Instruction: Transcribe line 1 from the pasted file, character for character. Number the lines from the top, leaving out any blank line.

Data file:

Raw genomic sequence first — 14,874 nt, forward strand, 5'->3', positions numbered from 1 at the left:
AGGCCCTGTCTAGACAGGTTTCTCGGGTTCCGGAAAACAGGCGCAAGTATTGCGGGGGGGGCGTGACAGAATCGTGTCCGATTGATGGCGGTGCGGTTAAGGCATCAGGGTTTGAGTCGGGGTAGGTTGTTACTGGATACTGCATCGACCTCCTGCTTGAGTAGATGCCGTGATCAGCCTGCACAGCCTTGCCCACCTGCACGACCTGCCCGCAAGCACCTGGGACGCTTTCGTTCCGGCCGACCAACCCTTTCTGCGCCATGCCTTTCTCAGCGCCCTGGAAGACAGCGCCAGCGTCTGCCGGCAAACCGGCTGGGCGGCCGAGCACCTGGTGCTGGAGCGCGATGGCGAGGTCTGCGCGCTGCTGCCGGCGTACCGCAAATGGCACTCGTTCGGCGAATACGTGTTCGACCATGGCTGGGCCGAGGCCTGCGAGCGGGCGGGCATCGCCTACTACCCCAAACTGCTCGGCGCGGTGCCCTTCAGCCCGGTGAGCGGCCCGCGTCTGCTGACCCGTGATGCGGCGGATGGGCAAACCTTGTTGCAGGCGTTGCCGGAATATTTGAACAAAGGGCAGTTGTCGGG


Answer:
Raw genomic sequence first — 14,874 nt, forward strand, 5'->3', positions numbered from 1 at the left: